Detroit Casinos Soar Past Expectations After Reopening In August

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Article by : Helen Oct 7, 2020

The pandemic hit Detroit’s casino community hard early on. An early March shutdown called for hundreds of millions of dollars in revenue to be lost. The state of Michigan and the city piled on tens of millions in tax dollars.

Last month, 1,100 people got laid off because of COVID’s impact on capacity limitations. These workers will remain on a recall list as time goes on. For the crew whose still there, COVID-19 threw the gaming industry in an unprecedented limbo. Restrictions were set, and revenue fell. During August, it fell 42 percent on a year-by-year measure. After reopening, revenue earnings impressed while being at 15 percent of capacity.

There are three casinos located in Detroit. MGM Grand Detroit, Greektown Casino, and Motorcity Casino are the locations where 15 percent capacity was offered. Motorcity Casino sent out an email to subscribers promoting their poker room opening back up.

Greektown Casino is hoping for their poker room to open up in the next few weeks. MGM Grand Detroit offered no plans for reopening their poker room. Before any poker rooms reopen, board approval is required.

Detroit casinos account for a heavily proportioned income for the city. The loss of jobs and casino guests calls for the early loss of revenue for the gaming industry. The casinos gave a reported $69.2 million in revenue for last month.

Casinos hold a lot of people, so the limited capacity reopening attracted more visitors than initially thought. Michigan’s Gaming Control Board (MGCB) is in charge of social distancing and safety requirements for the casinos.

Mary Kay Bean, a spokesperson for MGCB, commented on the public safety approach. “It is the same approach used before the reopening of the casinos,” said Bean.

We are trending ahead of where we are in terms of the monthly forecast, but we don’t know what that portends for the year as a whole. We don’t know if that is pent-up demand, or if it is the beginning of the upward ramp-up.

David Massaron, the financial officer of Detroit, spoke on the revenue spike with a minimum capacity.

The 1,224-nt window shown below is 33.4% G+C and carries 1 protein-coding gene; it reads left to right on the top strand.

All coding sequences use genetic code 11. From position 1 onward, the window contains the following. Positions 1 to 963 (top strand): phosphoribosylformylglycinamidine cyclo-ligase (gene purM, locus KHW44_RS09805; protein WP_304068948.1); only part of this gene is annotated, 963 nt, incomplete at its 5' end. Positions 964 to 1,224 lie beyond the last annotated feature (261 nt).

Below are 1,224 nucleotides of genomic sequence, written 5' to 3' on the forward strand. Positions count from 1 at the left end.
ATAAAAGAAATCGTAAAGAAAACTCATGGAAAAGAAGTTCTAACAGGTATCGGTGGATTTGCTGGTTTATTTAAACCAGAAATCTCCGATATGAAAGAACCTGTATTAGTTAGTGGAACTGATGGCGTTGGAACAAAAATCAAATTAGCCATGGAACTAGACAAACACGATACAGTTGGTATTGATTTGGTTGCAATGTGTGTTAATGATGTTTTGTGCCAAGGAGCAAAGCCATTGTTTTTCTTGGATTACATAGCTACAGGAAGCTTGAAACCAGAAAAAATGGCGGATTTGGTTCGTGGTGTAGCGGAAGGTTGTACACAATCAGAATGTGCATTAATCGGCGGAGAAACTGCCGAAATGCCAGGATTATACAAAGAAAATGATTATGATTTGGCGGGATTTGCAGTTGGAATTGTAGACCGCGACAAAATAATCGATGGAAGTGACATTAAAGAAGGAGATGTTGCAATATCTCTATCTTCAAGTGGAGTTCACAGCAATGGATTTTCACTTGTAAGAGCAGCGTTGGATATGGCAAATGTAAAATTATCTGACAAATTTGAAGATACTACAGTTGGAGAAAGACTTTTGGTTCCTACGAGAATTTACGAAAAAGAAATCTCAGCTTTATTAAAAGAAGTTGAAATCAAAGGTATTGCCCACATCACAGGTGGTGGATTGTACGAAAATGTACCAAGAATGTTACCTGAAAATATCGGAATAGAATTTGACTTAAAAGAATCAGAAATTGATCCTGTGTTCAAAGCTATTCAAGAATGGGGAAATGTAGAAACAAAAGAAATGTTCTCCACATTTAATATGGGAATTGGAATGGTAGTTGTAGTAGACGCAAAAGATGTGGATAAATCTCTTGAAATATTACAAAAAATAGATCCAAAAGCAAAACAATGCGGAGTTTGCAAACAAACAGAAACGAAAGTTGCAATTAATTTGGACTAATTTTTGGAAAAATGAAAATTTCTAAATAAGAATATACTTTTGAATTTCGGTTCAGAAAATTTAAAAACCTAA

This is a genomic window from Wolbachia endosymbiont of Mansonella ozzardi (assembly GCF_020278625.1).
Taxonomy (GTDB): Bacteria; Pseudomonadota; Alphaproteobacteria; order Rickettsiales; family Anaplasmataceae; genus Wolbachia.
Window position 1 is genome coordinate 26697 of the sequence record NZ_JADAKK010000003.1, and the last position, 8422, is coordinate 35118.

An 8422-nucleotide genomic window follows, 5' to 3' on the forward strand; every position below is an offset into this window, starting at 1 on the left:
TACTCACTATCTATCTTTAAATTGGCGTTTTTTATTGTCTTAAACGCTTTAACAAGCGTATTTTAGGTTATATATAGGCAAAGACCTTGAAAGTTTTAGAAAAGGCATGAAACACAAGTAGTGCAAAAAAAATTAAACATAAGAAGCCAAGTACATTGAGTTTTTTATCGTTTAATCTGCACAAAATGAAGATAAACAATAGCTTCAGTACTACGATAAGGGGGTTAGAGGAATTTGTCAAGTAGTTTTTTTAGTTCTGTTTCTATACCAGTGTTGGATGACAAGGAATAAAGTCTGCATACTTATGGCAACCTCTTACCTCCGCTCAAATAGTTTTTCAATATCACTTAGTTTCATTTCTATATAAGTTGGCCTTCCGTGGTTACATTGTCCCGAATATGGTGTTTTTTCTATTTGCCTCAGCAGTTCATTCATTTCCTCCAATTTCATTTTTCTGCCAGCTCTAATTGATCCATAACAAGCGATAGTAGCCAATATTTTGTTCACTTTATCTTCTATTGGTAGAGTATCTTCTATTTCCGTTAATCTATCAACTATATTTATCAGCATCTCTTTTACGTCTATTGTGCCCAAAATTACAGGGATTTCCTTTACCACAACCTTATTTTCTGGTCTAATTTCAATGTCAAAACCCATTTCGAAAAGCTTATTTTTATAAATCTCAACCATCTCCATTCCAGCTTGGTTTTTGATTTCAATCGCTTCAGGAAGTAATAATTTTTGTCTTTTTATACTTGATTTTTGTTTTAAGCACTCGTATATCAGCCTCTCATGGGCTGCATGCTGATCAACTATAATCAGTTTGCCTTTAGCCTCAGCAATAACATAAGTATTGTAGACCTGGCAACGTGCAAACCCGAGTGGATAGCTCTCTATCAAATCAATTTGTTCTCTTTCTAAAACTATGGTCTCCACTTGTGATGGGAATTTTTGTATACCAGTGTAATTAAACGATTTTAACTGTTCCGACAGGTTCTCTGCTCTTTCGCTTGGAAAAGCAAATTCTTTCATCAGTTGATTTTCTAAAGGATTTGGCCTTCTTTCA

The city predicts tax revenues from casinos will equal $135 million for the fiscal year, which is a 25 percent decline from the $184 million for the 2019-20 fiscal year that ended after June and included part of the shutdown.

Casinos in Las Vegas were allowed to open at 50 percent capacity back in June. Atlantic City casinos were allowed a 25 percent capacity limit back in July. Detroit came after with its strict capacity limit compared to the other casino counterparts.

The three Detroit casinos came back in August following the strict health guidelines. Since the time of reopening, revenue has been coming in at $2 million per week. That is good for 50 percent of typical tax revenues for August.

MGM Grand Detroit reopened August 7 and reported a $28.6million revenue for the month. This income was brought in as earnings were down 46 percent. Greektown and Motorcity opened up on August 5. MotorCity Casino fell to 37.5 percent in revenue to $25 million, while Greektown Casino dropped to 41.5 percent to $15.7 million in revenue for the month of August.

Getting back to normal levels of revenue will remain an uphill climb. The University of Michigan forecasted a “deep and long-lasting” toll stemming from the pandemic. They speculated that Detroit’s job market would not rebound until 2023. The city projects a return to pre-pandemic employment levels by the end of 2022. Either way, the rest of this year is set in stone.

Helen

Chief Editor

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